This classic from Paul Graham is a must-read for startup founders, and very much deserves to be the first to receive the "Library treatment".
You need three things to create a successful startup: to start with good people, to make something customers actually want, and to spend as little money as possible. Most startups that fail do it because they fail at one of these. A startup that does all three will probably succeed.
Bearing in mind that Paul wrote this around the time when he started YCombinator, and so didn't have the vast amounts of experience watching over 200 startups grow, this is nevertheless an excellent pattern.
Starting with good people means to start with the right kind of obsessive, determined, smart people:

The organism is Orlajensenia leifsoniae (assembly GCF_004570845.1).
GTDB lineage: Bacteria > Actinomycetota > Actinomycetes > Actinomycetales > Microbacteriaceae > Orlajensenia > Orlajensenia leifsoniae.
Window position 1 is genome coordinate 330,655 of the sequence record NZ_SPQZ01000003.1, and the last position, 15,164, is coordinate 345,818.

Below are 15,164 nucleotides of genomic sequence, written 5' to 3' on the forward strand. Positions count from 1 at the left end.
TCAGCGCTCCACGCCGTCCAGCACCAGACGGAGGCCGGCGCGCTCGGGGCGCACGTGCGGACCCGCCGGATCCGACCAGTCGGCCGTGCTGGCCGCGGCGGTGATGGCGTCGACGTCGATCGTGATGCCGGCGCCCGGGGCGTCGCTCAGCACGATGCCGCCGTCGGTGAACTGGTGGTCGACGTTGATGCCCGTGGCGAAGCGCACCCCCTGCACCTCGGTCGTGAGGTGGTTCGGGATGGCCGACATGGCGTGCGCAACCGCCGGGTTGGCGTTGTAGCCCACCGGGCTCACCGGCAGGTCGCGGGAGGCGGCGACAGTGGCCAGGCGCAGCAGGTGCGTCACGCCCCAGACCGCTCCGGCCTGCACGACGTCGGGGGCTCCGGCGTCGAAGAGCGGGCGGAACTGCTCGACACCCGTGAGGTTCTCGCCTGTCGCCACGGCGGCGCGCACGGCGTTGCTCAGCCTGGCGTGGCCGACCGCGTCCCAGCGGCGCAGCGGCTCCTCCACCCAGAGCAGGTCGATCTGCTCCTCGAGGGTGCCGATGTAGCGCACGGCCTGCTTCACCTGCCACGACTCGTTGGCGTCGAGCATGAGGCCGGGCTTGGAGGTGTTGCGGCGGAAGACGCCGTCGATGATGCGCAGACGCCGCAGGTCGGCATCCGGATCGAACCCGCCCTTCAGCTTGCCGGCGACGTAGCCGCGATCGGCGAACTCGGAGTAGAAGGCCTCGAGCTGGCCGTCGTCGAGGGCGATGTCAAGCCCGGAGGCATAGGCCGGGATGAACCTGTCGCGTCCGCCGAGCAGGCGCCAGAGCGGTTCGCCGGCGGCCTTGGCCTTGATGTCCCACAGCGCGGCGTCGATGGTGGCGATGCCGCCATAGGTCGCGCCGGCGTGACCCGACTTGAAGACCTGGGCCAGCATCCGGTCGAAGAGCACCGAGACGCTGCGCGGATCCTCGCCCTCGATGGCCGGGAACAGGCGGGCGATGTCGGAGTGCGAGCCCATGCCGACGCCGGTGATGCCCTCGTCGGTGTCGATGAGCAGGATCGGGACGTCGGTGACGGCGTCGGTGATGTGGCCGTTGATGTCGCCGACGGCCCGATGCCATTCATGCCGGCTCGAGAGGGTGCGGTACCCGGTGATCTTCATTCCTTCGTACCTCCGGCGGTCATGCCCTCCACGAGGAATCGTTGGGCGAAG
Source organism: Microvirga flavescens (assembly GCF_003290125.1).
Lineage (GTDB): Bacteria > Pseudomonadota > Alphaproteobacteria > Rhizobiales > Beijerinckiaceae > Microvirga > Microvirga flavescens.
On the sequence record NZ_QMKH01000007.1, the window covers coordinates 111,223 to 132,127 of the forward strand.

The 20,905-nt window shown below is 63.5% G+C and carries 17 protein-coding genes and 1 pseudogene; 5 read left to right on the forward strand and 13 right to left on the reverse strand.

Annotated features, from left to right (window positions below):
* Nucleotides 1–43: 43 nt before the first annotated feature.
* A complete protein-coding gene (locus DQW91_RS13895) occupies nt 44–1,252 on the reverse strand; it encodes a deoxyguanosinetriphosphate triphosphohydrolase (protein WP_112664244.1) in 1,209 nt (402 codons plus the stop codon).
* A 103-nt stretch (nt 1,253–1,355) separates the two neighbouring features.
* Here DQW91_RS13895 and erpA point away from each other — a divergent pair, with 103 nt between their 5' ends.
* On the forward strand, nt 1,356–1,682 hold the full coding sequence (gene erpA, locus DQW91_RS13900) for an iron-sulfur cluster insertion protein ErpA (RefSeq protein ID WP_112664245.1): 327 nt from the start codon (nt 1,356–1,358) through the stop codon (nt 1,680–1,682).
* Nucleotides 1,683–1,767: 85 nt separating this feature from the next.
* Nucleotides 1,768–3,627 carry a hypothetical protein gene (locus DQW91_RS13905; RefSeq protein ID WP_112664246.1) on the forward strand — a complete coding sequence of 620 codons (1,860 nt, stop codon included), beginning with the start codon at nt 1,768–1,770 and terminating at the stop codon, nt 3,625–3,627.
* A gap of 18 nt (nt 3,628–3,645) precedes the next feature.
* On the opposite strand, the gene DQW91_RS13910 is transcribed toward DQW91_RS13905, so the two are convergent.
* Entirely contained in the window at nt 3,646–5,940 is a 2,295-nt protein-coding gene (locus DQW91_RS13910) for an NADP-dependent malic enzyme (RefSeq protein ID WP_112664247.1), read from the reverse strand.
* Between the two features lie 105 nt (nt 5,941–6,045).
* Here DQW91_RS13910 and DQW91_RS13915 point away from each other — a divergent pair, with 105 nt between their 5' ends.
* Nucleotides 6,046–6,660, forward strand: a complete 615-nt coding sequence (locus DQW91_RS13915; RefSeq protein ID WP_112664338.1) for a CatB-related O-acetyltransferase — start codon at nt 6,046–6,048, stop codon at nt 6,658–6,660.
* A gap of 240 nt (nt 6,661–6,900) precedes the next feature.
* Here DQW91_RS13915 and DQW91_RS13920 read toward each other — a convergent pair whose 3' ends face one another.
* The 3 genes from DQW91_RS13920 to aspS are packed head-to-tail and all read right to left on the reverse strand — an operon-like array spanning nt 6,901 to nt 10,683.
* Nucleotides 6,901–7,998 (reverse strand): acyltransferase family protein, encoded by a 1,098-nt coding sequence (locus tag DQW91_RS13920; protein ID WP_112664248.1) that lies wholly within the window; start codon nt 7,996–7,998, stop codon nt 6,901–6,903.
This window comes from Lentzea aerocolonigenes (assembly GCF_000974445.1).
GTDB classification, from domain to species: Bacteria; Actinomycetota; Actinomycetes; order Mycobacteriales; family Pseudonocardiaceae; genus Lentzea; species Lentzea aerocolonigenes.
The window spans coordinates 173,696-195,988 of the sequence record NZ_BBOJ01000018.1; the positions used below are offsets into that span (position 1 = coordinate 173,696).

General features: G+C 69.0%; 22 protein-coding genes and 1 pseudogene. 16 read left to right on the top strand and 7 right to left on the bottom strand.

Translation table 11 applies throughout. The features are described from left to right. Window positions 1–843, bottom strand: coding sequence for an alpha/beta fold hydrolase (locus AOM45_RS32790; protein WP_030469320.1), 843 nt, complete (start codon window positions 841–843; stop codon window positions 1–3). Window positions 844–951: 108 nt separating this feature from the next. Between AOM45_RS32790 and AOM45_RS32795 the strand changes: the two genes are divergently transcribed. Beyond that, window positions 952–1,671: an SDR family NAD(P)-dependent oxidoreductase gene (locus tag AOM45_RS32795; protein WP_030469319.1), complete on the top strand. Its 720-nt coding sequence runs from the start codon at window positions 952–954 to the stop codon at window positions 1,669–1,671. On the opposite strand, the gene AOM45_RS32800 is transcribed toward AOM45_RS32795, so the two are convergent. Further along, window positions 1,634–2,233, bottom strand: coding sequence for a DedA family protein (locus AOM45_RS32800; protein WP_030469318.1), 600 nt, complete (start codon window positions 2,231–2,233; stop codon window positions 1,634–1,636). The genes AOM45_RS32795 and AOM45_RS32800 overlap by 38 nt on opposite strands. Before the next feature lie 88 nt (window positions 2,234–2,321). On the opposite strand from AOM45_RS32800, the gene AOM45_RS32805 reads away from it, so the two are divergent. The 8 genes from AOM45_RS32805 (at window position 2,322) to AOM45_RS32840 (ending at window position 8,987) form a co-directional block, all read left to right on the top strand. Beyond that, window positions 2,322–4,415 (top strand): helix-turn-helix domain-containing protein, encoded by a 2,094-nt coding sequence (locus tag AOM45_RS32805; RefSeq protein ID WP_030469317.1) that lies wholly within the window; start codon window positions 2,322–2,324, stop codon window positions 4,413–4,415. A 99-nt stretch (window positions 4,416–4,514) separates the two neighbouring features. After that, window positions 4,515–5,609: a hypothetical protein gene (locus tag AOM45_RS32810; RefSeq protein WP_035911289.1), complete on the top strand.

It means someone who takes their work a little too seriously; someone who does what they do so well that they pass right through professional and cross over into obsessive.
Building what customers want means getting something out and quickly iterating it based on customer feedback:
In a startup, your initial plans are almost certain to be wrong in some way, and your first priority should be to figure out where. The only way to do that is to try implementing them.
This, however, should come with the caveat that not all product problems are revealed by coding - nor is the quickest way to check off hypotheses always to build something. See this article, or most of the Lean Startup methodology.
Paul's final point is about spending as little as possible - both in terms of hiring, and in terms of other miscellaneous expenses like Aeron chairs. This fits in with the Lean Startup methodology which is popular today, although one update from Lean is that, once you reach profitable product/market fit, i.e. once you have built a process that takes in $1 at one end and turns it into $2 at the other end, then you should invest money into scaling that process to saturation.
If you read this far, you should follow me on twitter here.